[Public Papers of the Presidents of the United States: William J. Clinton (1998, Book I)]
[June 4, 1998]
[Pages 880-883]
[From the U.S. Government Publishing Office www.gpo.gov]

Remarks at the SAVER Summit
June 4, 1998

    First let me say a special word of thanks to the Members of Congress 
who are here and especially those who sponsored the legislation which 
created this summit. I thank Governor Allen and 
Secretary Herman for doing their sort of 
bipartisan introduction thing. I couldn't help wondering what all of us 
look like up here to all of you. [Laughter] I bet we look like a bunch 
of schoolboys in the spelling bee dying for the recess bell. [Laughter] 
But this has actually been rather--it's been enlightening for me.
    The most encouraging thing of all that was said to me, from a purely 
selfish point of view, was when the Speaker 
said, ``If I got to be 50, I could look forward to living another 30 
years.'' Yesterday I was in Cleveland, and I went to an elementary 
school to see some work that some of the AmeriCorps volunteers are 
doing, and I was shaking hands with all these little kids. And it really 
is true that they say the darnedest things. And this young boy was 6 or 
7 years old, maybe, a little bitty boy, and he

[[Page 881]]

said, ``Are you the real President?'' And I said, ``Yes.'' And he said, 
``And you're not dead yet?'' [Laughter] And I realized--I didn't know 
what he meant. First I thought he'd been reading the local newspaper 
here. [Laughter] And then I realized that to him the President was 
George Washington or Abraham Lincoln, and he actually thought it was a 
qualification of the job that you had to be deceased to hold it. 
[Laughter] It was an amazing encounter. But now I've been reminded of 
the actuarial tables, and I'm ready to go back to work. [Laughter]
    Let me say just a couple of words by way of introduction. Most of 
what should be said has already been said and very eloquently, and I 
thank all the previous speakers. But I would like to make one point that 
has been alluded to, but I want to try to drive it home.
    We're living in a time where we have the lowest unemployment rate in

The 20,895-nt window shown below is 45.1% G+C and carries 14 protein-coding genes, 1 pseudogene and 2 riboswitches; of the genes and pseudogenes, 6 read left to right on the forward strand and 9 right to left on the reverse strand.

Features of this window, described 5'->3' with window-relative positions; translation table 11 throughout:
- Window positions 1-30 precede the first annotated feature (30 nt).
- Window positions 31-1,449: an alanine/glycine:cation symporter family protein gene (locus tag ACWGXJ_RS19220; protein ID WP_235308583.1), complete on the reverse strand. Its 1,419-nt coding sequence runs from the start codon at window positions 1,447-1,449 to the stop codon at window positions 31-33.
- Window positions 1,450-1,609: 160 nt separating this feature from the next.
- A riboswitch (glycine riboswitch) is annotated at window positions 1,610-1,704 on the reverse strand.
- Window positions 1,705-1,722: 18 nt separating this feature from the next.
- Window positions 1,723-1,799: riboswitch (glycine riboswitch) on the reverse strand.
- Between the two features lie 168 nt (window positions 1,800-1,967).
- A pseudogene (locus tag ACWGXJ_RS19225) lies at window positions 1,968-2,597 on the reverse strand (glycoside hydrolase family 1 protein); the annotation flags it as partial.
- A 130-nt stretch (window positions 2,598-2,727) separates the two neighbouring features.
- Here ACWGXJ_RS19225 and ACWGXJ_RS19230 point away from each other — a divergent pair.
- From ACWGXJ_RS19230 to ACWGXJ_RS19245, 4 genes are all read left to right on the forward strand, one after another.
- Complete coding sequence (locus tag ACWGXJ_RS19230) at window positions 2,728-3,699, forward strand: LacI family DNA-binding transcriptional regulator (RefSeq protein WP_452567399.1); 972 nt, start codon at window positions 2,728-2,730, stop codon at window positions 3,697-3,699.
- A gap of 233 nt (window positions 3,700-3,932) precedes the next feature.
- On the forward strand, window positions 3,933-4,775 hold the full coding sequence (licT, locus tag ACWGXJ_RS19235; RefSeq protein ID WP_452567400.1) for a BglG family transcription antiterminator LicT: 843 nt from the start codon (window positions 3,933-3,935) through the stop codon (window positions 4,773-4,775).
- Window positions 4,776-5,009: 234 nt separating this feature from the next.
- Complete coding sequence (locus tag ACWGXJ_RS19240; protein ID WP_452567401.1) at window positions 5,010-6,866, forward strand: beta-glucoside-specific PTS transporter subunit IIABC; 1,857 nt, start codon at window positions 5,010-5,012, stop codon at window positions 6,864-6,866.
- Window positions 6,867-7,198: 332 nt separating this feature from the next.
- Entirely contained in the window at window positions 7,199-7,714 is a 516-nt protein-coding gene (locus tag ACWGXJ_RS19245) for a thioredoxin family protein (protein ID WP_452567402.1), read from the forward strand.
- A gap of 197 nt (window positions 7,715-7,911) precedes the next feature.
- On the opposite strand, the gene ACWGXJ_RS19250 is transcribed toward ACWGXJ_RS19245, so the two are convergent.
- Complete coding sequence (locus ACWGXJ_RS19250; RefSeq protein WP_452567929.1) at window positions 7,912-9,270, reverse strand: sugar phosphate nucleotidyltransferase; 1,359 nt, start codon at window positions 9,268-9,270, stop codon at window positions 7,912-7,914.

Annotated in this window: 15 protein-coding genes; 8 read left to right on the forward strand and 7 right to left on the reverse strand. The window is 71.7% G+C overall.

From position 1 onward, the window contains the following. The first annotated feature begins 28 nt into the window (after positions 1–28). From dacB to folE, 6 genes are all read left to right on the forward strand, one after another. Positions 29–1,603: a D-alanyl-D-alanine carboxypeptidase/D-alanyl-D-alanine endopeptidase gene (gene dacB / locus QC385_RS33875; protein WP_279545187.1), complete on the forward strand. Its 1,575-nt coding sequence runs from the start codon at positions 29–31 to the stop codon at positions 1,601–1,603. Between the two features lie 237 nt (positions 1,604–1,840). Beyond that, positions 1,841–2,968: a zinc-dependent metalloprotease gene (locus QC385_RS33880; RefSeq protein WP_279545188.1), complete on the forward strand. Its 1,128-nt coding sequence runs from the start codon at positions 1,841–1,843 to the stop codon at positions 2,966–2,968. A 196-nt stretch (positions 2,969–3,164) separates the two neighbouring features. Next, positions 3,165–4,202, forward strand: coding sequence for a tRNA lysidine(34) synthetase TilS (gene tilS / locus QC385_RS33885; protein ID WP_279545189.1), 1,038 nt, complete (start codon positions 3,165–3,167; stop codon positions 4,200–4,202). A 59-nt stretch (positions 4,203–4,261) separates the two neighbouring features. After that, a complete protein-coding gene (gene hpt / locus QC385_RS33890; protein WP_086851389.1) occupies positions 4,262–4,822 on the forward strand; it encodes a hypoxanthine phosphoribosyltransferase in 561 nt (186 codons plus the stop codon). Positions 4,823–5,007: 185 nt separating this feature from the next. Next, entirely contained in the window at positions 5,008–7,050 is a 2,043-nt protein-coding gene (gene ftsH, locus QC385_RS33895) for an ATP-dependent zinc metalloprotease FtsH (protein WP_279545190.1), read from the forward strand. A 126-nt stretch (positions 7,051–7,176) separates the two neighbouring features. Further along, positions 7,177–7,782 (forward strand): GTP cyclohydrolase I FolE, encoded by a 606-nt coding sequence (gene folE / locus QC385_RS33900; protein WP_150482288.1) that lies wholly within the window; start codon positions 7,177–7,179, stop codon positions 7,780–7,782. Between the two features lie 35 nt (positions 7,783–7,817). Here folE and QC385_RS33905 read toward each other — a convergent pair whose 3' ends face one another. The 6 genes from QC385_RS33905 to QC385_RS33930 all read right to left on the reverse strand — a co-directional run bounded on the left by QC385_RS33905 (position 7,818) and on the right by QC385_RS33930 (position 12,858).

28 years, the lowest welfare rolls in 27 years, the lowest crime rates 
in 25 years, the lowest inflation rate in 32 years, the smallest 
Government in 35 years, and the highest homeownership in history. And 
we're about to have a balanced budget and a surplus for the first time 
in 29 years. This has given this country enormous self-confidence. We 
know that when we work together, we do get things done. We do not know 
when we'll have a time like this again.
    All of our reading of human history teaches us that nothing ever 
stays the same forever. If we can't deal with this issue now, when will 
we ever deal with it? We have an obligation to deal with this challenge 
and deal with it now. And we have an opportunity to do so.
    The balanced budget has freed up capital. It's led to an increase 
in--the efforts at fiscal responsibility have led to a significant 
increase in our national savings rate, even as individual savings has 
gone down. And that's been very good to this point because it's enabled 
us to have lower interest rates, higher investment, and higher growth. 
And you see here the relationship between savings and investment and 
growth, which has already been alluded to. So we've had an increase in 
net national savings and a decline in the budget rate, and it's led to 
more growth.
    But the problem is that we have to have more personal savings as 
well. And we have to deal with the problems presented especially by 
Social Security and by the fact that there are 50 million Americans 
without private pensions and by the fact that very few people are doing